I’d occasionally be invited to review avant-garde concerts of free, experimental, and outside musics, genres I’d developed a real taste for but which I also well understood were far more precarious forms than most grasped them to be. As with any genre, there’s a good deal more mediocre music, and worse, in that field. To excel in it, one must possess a true and palpably unconstrained creativity governed only by finely honed aesthetics cybernetically attuned in ensemble that can be spontaneously unleashed. In that rare environment, I usually cite Morphogenesis (esp. the mindblowing debut), Copernicus, Circle, Jarrett’s solo improvs, Trummerflora, The Exiles (no, not the hideously commercial Kentucky group Exile, God no!), and a double handful of other estimables as exemplary. Well, now you can add this trio, Crothers, Filiano, & Wolper to the too short role call.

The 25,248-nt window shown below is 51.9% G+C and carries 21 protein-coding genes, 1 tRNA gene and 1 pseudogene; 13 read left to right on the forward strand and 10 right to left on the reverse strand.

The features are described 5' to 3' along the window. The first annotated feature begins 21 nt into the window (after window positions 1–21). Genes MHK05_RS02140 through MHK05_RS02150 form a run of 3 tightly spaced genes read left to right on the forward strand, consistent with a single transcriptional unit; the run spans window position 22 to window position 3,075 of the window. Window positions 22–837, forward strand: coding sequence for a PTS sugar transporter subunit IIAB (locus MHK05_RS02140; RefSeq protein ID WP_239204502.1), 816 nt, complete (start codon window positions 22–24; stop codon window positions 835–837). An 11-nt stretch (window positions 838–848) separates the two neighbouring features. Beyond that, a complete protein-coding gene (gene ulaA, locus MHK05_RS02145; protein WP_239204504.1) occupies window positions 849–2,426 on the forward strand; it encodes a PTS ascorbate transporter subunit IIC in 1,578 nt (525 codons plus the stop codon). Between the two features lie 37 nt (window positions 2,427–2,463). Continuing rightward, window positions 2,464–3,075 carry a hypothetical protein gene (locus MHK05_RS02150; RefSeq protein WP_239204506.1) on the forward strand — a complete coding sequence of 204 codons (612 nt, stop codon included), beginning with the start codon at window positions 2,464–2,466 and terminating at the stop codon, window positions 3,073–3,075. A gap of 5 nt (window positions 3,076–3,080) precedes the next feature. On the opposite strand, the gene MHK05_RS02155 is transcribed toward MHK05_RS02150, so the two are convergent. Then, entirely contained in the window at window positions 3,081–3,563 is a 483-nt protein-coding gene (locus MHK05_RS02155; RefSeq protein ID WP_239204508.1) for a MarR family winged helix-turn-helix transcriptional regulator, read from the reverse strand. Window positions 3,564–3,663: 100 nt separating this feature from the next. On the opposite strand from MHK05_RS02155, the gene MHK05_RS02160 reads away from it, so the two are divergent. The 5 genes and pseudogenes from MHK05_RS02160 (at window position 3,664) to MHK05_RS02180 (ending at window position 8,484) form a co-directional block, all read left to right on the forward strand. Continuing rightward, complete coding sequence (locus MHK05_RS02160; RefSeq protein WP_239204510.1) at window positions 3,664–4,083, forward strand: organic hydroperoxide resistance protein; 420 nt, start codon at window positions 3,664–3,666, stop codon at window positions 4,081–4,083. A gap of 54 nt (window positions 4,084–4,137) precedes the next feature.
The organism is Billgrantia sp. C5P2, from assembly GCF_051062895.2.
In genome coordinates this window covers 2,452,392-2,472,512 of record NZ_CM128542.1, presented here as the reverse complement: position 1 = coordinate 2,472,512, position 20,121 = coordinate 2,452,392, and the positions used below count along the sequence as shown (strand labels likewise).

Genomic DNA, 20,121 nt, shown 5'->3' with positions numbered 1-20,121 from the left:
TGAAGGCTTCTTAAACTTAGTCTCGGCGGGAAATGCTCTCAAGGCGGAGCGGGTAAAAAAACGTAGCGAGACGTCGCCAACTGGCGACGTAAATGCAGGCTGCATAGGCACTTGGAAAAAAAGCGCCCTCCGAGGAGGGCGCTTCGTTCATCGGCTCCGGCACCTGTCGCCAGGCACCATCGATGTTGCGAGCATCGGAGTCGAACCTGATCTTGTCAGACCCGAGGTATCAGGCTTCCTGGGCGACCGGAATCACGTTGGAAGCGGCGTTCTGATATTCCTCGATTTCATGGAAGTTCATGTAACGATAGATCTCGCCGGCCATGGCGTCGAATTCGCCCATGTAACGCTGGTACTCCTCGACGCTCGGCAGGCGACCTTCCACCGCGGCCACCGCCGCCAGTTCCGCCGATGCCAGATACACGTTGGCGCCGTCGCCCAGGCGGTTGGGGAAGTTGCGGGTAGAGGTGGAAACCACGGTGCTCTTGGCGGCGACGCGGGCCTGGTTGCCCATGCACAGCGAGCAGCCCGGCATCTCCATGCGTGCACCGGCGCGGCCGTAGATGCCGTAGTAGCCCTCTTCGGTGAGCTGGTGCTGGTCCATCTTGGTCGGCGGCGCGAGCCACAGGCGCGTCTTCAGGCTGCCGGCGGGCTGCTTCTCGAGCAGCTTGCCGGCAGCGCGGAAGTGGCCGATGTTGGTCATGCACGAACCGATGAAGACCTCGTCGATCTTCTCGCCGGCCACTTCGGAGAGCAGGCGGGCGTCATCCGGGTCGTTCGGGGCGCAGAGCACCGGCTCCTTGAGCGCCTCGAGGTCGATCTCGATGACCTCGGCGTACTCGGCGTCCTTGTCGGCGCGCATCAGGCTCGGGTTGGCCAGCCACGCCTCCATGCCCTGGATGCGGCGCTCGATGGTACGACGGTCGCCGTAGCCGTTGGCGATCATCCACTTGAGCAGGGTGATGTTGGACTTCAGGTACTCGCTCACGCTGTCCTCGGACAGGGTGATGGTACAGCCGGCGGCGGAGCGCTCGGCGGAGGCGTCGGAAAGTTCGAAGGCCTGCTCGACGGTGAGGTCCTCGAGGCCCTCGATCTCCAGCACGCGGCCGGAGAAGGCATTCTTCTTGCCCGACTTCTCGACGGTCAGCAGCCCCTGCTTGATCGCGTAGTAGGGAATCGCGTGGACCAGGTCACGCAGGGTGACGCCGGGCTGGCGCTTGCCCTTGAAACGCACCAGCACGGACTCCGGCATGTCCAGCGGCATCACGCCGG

I can’t tell you how many times I tried to locate a frontman/woman in this disc, but there is none. More than once, Connie Crothers’ tinkly, crazed, surrealistic piano demanded I laud its favor, but then Andrea Wolper outdid LaBarbera and Monk, squashing the entreaty, forcing a reconsideration as her burbling, squeeling, oral precussives, and stream-of-consciousness rants spun the cut around in its tracks, so I thought “Okay, her, that’s the one, there’s the center!”. But then I tried imagining any of the songs without Ken Filaino’s peripatetic bass and bowing, and that didn’t work either. Ahhhhhhhh, joy of joys!, I understood I’d chanced across a true trio never out of synch, alive and connected, thinking and playing on its feet in existentially fractured harmony. Rare, y’all, rare.